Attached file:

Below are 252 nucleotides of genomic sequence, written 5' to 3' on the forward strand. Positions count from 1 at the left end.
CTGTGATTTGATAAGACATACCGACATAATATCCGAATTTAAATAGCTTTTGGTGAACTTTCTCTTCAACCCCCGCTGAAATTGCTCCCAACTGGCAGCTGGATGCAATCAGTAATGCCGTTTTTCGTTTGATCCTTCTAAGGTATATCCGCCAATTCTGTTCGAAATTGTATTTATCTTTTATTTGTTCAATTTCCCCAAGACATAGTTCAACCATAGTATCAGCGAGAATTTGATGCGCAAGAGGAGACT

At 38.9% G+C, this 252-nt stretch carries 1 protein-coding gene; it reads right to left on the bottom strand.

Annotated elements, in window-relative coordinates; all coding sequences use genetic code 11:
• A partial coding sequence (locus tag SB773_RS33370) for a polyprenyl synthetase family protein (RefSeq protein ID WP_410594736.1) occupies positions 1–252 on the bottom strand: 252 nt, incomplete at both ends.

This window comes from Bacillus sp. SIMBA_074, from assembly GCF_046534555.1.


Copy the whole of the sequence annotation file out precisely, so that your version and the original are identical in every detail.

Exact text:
Below are 252 nucleotides of genomic sequence, written 5' to 3' on the forward strand. Positions count from 1 at the left end.
CTGTGATTTGATAAGACATACCGACATAATATCCGAATTTAAATAGCTTTTGGTGAACTTTCTCTTCAACCCCCGCTGAAATTGCTCCCAACTGGCAGCTGGATGCAATCAGTAATGCCGTTTTTCGTTTGATCCTTCTAAGGTATATCCGCCAATTCTGTTCGAAATTGTATTTATCTTTTATTTGTTCAATTTCCCCAAGACATAGTTCAACCATAGTATCAGCGAGAATTTGATGCGCAAGAGGAGACT

At 38.9% G+C, this 252-nt stretch carries 1 protein-coding gene; it reads right to left on the bottom strand.

Annotated elements, in window-relative coordinates; all coding sequences use genetic code 11:
• A partial coding sequence (locus tag SB773_RS33370) for a polyprenyl synthetase family protein (RefSeq protein ID WP_410594736.1) occupies positions 1–252 on the bottom strand: 252 nt, incomplete at both ends.

This window comes from Bacillus sp. SIMBA_074, from assembly GCF_046534555.1.